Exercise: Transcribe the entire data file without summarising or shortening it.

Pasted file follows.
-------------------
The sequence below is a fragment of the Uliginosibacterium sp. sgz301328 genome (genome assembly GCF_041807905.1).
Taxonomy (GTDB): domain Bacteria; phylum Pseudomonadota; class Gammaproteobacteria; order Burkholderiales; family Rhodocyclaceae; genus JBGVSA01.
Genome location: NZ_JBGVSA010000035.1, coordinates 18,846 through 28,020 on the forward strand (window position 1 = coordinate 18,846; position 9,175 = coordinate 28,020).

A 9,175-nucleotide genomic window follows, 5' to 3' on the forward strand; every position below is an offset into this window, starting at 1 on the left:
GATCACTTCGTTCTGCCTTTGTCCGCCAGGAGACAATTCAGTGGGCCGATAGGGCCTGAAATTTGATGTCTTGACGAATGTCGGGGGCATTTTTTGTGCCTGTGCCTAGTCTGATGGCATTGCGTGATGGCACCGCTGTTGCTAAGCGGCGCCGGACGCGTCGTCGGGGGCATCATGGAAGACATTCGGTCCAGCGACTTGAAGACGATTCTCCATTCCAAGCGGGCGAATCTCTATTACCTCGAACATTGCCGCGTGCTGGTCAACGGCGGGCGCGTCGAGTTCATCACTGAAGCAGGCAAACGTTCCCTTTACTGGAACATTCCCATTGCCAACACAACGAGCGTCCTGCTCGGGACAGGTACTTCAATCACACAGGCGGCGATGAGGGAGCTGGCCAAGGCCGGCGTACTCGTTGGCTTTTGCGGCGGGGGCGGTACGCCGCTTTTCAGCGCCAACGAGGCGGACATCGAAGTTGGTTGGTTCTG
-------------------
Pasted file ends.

The sequence below is a fragment of the Uliginosibacterium sp. sgz301328 genome (genome assembly GCF_041807905.1).
Taxonomy (GTDB): domain Bacteria; phylum Pseudomonadota; class Gammaproteobacteria; order Burkholderiales; family Rhodocyclaceae; genus JBGVSA01.
Genome location: NZ_JBGVSA010000035.1, coordinates 18,846 through 28,020 on the forward strand (window position 1 = coordinate 18,846; position 9,175 = coordinate 28,020).

A 9,175-nucleotide genomic window follows, 5' to 3' on the forward strand; every position below is an offset into this window, starting at 1 on the left:
GATCACTTCGTTCTGCCTTTGTCCGCCAGGAGACAATTCAGTGGGCCGATAGGGCCTGAAATTTGATGTCTTGACGAATGTCGGGGGCATTTTTTGTGCCTGTGCCTAGTCTGATGGCATTGCGTGATGGCACCGCTGTTGCTAAGCGGCGCCGGACGCGTCGTCGGGGGCATCATGGAAGACATTCGGTCCAGCGACTTGAAGACGATTCTCCATTCCAAGCGGGCGAATCTCTATTACCTCGAACATTGCCGCGTGCTGGTCAACGGCGGGCGCGTCGAGTTCATCACTGAAGCAGGCAAACGTTCCCTTTACTGGAACATTCCCATTGCCAACACAACGAGCGTCCTGCTCGGGACAGGTACTTCAATCACACAGGCGGCGATGAGGGAGCTGGCCAAGGCCGGCGTACTCGTTGGCTTTTGCGGCGGGGGCGGTACGCCGCTTTTCAGCGCCAACGAGGCGGACATCGAAGTTGGTTGGTTCTG